Carbon Monoxide FAQs
Does your home have a Carbon Monoxide Detector? It could save your life!
What is Carbon Monoxide (CO)?
Each year, hundreds of people die and thousands get treated in hospitals due to Carbon Monoxide (CO) poisoning. Carbon Monoxide is a colorless, odorless, poisonous gas that is produced by the incomplete burning of solid, liquid, and gaseous fuels. Appliances fueled with gas, oil, kerosene, or wood may produce CO.
What are common CO sources in your home?
Fuel burning appliances such as:
- Stoves & Ovens
- Water Heaters
- Room/Space Heaters
- Fireplaces and Woodstoves
- Charcoal Grills
How to prevent CO poisoning?
- Make sure appliances are installed and working according to manufacturer's instructions and local building codes. Have the heating system (including chimneys and vents) inspected and serviced annually by a professional, which includes inspecting for blockages, corrosion, partial and complete disconnections, and loose connections.
- Install CO detectors
- Never use gas appliances such as ranges, dryers, or ovens for heating your home.
- Never burn charcoal inside a home, garage, vehicle, or tent.
- Never operate un-vented fuel-burning appliances in any room with closed doors or windows or in any room where people are sleeping.
- Never use portable fuel-burning camping equipment inside a home, garage, vehicle, or tent.
- Never leave a car running in an attached garage, even with the garage door open.
What CO level is dangerous to your health and what are the symptoms of CO poisoning?
The health effects of CO poisoning depend on the level of CO and length of exposure, as well as each individual’s health condition. The concentration of CO is measured in parts per million (ppm). The U.S. Environmental Protection Agency estimates that the average levels in homes without gas stoves vary from 0.5 to 5 ppm and levels near properly adjusted gas stoves are often between 5 to 15 ppm. According to the Consumer Product Safety Commission (CPSC), health effects from exposures to CO levels of approximately 1 to 70 ppm are uncertain, but most people will not experience any symptoms, although some heart patients may experience an increase in chest pain. As CO levels increase and remain above 70 ppm, symptoms (see below) may become more noticeable. As CO levels increase above 150 to 200 ppm, disorientation, unconsciousness, and death are possible.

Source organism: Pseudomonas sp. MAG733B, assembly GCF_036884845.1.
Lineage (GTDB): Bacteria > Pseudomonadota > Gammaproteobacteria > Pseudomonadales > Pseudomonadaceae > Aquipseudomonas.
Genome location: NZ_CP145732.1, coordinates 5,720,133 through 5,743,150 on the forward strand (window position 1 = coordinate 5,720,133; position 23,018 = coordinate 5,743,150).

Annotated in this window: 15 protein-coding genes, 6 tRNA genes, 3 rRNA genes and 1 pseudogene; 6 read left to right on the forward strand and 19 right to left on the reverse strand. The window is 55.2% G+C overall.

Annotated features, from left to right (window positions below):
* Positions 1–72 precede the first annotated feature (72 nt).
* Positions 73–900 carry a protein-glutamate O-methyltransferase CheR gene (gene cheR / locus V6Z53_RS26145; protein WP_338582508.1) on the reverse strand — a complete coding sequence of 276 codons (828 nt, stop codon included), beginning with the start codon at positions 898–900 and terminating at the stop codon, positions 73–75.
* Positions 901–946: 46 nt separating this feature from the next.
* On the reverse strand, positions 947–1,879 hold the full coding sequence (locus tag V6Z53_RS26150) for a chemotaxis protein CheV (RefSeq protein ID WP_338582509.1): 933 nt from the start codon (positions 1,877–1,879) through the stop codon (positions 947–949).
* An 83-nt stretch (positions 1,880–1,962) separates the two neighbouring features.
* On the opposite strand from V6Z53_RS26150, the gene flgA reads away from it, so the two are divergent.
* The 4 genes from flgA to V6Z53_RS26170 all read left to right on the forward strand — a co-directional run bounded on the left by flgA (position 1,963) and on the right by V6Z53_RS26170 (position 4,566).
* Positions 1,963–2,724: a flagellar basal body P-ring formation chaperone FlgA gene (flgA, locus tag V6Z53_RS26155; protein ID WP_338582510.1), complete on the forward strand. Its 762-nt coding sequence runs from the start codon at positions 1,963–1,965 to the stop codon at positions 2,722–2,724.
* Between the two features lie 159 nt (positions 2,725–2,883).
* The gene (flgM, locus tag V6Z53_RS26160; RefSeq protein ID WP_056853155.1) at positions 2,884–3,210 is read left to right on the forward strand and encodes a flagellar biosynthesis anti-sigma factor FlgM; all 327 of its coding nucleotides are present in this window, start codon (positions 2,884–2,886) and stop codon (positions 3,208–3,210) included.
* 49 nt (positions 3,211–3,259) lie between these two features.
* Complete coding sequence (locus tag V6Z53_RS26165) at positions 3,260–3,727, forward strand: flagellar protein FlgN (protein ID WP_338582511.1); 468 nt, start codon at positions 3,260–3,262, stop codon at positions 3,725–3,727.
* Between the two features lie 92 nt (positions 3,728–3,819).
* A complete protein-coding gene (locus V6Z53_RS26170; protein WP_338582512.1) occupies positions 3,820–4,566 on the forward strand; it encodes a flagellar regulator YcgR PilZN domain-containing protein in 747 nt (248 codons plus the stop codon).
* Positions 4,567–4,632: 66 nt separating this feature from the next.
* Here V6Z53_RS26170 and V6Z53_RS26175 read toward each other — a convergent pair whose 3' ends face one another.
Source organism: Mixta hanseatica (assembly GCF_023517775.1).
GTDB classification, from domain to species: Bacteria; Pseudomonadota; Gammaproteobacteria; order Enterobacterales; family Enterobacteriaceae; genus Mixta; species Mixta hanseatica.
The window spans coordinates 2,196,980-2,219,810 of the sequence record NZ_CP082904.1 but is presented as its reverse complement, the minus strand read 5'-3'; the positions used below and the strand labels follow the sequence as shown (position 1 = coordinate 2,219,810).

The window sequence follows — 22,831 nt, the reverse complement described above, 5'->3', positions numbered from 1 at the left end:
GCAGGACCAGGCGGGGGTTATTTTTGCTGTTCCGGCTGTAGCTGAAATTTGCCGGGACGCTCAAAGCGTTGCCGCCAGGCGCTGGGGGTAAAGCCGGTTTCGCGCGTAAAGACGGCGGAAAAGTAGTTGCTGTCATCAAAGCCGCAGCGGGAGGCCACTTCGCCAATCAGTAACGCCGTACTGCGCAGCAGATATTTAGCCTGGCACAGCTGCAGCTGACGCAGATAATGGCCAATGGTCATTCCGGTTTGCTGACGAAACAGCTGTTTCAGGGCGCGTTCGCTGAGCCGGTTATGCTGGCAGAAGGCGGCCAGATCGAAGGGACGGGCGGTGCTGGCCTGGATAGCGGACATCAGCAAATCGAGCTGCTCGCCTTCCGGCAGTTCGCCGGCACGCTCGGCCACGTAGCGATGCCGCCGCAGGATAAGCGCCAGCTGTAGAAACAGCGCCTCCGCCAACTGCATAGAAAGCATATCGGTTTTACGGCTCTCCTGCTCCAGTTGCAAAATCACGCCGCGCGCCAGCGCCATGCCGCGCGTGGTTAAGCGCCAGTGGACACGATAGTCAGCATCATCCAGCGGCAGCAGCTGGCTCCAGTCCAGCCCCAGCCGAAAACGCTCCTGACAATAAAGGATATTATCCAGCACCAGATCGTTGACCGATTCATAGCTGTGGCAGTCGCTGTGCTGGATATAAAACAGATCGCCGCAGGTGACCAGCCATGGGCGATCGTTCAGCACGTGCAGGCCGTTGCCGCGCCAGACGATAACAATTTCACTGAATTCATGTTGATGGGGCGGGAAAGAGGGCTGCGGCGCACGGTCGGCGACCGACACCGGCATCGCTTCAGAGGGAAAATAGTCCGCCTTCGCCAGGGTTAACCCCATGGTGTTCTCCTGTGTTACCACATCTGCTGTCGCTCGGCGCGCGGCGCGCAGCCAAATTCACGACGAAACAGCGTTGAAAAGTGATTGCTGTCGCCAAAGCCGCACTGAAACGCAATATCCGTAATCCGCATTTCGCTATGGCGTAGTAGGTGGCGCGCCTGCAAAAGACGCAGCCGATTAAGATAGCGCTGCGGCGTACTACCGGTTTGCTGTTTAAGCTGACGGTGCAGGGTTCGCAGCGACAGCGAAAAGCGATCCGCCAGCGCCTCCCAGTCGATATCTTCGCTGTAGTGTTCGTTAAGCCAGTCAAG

Symptoms of CO poisoning include:
- Shortness of breath
In many cases of CO poisoning, these symptoms have been mistaken as the flu.
What type of CO detector should you buy?
CO detectors either operate on battery power or directly off your household current, and they use different sensor technologies to sense the levels of CO in your home. Regardless of the different types of CO detectors, all detectors sold on the market today should conform to minimum sensitivity and alarm characteristics defined and verified by the Underwriters Laboratory (UL). So the primary guide to selecting a CO detector is to make sure that it is UL listed. Outside of this, select a CO detector that meets your application requirements and make sure to follow the installation and maintenance (e.g., battery replacement schedule) instructions provided by the manufacturer.
How many and where should you install CO detectors?
It is recommended that a CO detector be placed on each level of your home. At a minimum, you should have a CO detector located outside and near sleeping areas. After covering the sleeping areas, the next best location for an additional CO detector is in the area of any major gas burning appliances such as a furnace or water heater. In general, follow the manufacturers’ instructions for installation location. Although CO is about the same weight as air, it is often recommended to place CO detectors high since the CO may be contained in the warm air coming from the combustion appliance. Also, when installing CO detectors in the areas of major gas burning appliances, do not install the detector within approximately 15 feet of the appliance itself. Again, follow the manufacturer's instructions.
What should you do if the CO detector alarm sounds?
First of all, never ignore an alarm and do not panic! Although exposure to high levels of CO over prolonged periods of time can be life-threatening, a large number of instances that activate the CO alarm are not life-threatening and do not require calling 911. To determine the need to call 911, ask the following question to everyone in the household.
Are you feeling sick and/or experiencing the "flu-like" symptoms of dizziness, nausea, or headaches?
If Yes: Immediately evacuate the household to a safe location and call 911. The best initial treatment for CO exposure is fresh air followed by treatment from a physician.
If No: The likelihood of a serious exposure is greatly reduced and calling 911 is not necessary at this time. Instead, turn off any gas appliances or equipment and open doors and windows to help ventilate your home with fresh air from outside. After completing this, occupants are urged to contact your local gas utility company (e.g., MG&E at (608) 252-1111) or a qualified heating and ventilating service contractor to inspect your system for possible problems. Note: If at any time during this process someone in your household experiences "flu-like" symptoms, immediately evacuate the home and call 911.